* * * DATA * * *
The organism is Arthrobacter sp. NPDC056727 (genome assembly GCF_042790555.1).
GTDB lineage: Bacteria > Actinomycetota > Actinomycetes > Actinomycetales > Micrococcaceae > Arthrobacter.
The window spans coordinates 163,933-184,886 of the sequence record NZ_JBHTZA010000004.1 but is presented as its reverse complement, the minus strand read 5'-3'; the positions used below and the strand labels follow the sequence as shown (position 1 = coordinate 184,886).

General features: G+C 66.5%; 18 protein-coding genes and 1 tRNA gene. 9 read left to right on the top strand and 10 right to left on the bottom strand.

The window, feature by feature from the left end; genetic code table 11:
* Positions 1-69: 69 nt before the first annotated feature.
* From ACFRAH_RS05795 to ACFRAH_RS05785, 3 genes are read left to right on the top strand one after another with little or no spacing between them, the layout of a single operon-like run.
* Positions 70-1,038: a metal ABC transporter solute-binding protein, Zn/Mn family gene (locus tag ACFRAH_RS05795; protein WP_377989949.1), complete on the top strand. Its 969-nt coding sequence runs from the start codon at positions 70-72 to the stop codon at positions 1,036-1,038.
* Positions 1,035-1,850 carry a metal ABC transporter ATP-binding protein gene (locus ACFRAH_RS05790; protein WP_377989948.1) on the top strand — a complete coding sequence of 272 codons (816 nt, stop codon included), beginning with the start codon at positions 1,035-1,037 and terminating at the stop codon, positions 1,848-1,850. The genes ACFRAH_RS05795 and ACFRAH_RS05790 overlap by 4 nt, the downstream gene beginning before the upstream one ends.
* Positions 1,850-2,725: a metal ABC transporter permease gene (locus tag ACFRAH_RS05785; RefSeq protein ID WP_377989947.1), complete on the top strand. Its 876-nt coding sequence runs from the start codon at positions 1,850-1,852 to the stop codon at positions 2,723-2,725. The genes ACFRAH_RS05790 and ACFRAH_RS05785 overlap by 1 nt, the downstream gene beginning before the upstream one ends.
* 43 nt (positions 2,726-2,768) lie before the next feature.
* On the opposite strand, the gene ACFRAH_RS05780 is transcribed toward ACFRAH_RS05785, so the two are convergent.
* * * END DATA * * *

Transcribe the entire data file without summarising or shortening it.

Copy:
The organism is Arthrobacter sp. NPDC056727 (genome assembly GCF_042790555.1).
GTDB lineage: Bacteria > Actinomycetota > Actinomycetes > Actinomycetales > Micrococcaceae > Arthrobacter.
The window spans coordinates 163,933-184,886 of the sequence record NZ_JBHTZA010000004.1 but is presented as its reverse complement, the minus strand read 5'-3'; the positions used below and the strand labels follow the sequence as shown (position 1 = coordinate 184,886).

General features: G+C 66.5%; 18 protein-coding genes and 1 tRNA gene. 9 read left to right on the top strand and 10 right to left on the bottom strand.

The window, feature by feature from the left end; genetic code table 11:
* Positions 1-69: 69 nt before the first annotated feature.
* From ACFRAH_RS05795 to ACFRAH_RS05785, 3 genes are read left to right on the top strand one after another with little or no spacing between them, the layout of a single operon-like run.
* Positions 70-1,038: a metal ABC transporter solute-binding protein, Zn/Mn family gene (locus tag ACFRAH_RS05795; protein WP_377989949.1), complete on the top strand. Its 969-nt coding sequence runs from the start codon at positions 70-72 to the stop codon at positions 1,036-1,038.
* Positions 1,035-1,850 carry a metal ABC transporter ATP-binding protein gene (locus ACFRAH_RS05790; protein WP_377989948.1) on the top strand — a complete coding sequence of 272 codons (816 nt, stop codon included), beginning with the start codon at positions 1,035-1,037 and terminating at the stop codon, positions 1,848-1,850. The genes ACFRAH_RS05795 and ACFRAH_RS05790 overlap by 4 nt, the downstream gene beginning before the upstream one ends.
* Positions 1,850-2,725: a metal ABC transporter permease gene (locus tag ACFRAH_RS05785; RefSeq protein ID WP_377989947.1), complete on the top strand. Its 876-nt coding sequence runs from the start codon at positions 1,850-1,852 to the stop codon at positions 2,723-2,725. The genes ACFRAH_RS05790 and ACFRAH_RS05785 overlap by 1 nt, the downstream gene beginning before the upstream one ends.
* 43 nt (positions 2,726-2,768) lie before the next feature.
* On the opposite strand, the gene ACFRAH_RS05780 is transcribed toward ACFRAH_RS05785, so the two are convergent.